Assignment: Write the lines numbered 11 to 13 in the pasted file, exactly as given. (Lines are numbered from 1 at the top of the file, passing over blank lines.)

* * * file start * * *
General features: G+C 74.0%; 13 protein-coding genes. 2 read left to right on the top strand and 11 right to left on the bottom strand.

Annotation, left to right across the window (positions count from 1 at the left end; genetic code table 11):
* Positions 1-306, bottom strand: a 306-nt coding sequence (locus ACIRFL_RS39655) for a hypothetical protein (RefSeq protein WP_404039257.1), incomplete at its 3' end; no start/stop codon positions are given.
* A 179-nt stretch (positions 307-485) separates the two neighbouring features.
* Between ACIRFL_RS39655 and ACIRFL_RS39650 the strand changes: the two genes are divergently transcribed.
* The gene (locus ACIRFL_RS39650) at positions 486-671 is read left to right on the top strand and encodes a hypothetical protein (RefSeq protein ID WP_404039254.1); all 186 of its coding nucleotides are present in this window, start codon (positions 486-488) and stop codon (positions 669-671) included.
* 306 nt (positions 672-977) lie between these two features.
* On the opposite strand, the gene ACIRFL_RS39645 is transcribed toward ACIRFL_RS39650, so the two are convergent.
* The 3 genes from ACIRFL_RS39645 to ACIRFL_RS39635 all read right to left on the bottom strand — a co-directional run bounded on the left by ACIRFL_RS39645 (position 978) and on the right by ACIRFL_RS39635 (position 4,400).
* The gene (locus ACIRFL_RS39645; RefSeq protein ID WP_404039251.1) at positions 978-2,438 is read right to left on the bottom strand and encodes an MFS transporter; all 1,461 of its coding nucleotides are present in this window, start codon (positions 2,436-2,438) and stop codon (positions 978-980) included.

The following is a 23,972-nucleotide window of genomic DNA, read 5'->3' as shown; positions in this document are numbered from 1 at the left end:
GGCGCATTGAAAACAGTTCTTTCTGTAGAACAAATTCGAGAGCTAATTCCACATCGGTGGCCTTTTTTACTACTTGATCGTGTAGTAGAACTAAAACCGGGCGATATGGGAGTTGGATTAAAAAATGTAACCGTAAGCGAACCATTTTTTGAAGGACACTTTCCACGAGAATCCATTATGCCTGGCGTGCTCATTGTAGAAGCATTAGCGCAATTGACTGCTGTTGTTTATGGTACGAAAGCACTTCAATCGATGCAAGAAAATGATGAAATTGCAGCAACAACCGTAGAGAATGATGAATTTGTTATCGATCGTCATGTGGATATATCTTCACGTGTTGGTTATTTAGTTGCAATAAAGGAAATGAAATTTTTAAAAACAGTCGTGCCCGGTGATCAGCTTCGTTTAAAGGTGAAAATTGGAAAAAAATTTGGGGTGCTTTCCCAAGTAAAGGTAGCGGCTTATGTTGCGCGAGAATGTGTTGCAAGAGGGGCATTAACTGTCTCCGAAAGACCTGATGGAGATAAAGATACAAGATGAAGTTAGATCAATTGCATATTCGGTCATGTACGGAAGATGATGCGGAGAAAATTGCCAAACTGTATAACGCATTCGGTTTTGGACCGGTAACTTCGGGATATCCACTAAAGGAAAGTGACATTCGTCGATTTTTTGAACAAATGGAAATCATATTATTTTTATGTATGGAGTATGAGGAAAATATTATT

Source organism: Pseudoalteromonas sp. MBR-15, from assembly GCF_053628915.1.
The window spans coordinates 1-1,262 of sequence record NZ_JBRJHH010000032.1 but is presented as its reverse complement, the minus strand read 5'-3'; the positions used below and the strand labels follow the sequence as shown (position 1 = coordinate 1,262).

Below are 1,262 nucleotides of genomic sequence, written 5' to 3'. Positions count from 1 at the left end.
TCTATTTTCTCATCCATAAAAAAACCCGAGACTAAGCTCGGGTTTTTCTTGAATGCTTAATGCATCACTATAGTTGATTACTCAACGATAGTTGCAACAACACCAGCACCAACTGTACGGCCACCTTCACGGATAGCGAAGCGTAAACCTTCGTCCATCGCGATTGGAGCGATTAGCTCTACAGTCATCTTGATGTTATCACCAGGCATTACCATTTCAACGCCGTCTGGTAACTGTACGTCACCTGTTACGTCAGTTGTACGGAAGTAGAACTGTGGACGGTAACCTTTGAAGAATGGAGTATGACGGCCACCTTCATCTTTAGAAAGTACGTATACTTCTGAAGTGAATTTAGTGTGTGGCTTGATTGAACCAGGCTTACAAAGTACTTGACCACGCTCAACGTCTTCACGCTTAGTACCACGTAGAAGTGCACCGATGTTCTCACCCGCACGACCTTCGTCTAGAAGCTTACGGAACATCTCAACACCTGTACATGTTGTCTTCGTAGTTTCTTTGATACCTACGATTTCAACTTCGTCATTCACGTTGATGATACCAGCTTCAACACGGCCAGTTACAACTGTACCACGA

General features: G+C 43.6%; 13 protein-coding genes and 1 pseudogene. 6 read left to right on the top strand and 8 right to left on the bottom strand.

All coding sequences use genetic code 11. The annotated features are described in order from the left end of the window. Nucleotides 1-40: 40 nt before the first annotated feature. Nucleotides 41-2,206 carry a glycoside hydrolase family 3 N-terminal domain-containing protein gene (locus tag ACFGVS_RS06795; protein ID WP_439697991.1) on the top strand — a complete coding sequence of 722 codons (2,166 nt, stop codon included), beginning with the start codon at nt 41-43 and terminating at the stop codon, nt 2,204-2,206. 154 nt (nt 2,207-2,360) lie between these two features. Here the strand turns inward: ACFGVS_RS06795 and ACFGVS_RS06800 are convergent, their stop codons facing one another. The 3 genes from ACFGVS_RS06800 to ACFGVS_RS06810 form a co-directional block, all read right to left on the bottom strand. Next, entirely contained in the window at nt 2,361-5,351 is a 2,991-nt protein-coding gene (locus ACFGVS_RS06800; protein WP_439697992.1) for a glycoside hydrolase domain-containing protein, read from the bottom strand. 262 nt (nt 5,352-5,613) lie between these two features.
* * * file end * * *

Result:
The following is a 23,972-nucleotide window of genomic DNA, read 5'->3' as shown; positions in this document are numbered from 1 at the left end:
GGCGCATTGAAAACAGTTCTTTCTGTAGAACAAATTCGAGAGCTAATTCCACATCGGTGGCCTTTTTTACTACTTGATCGTGTAGTAGAACTAAAACCGGGCGATATGGGAGTTGGATTAAAAAATGTAACCGTAAGCGAACCATTTTTTGAAGGACACTTTCCACGAGAATCCATTATGCCTGGCGTGCTCATTGTAGAAGCATTAGCGCAATTGACTGCTGTTGTTTATGGTACGAAAGCACTTCAATCGATGCAAGAAAATGATGAAATTGCAGCAACAACCGTAGAGAATGATGAATTTGTTATCGATCGTCATGTGGATATATCTTCACGTGTTGGTTATTTAGTTGCAATAAAGGAAATGAAATTTTTAAAAACAGTCGTGCCCGGTGATCAGCTTCGTTTAAAGGTGAAAATTGGAAAAAAATTTGGGGTGCTTTCCCAAGTAAAGGTAGCGGCTTATGTTGCGCGAGAATGTGTTGCAAGAGGGGCATTAACTGTCTCCGAAAGACCTGATGGAGATAAAGATACAAGATGAAGTTAGATCAATTGCATATTCGGTCATGTACGGAAGATGATGCGGAGAAAATTGCCAAACTGTATAACGCATTCGGTTTTGGACCGGTAACTTCGGGATATCCACTAAAGGAAAGTGACATTCGTCGATTTTTTGAACAAATGGAAATCATATTATTTTTATGTATGGAGTATGAGGAAAATATTATT

Source organism: Pseudoalteromonas sp. MBR-15, from assembly GCF_053628915.1.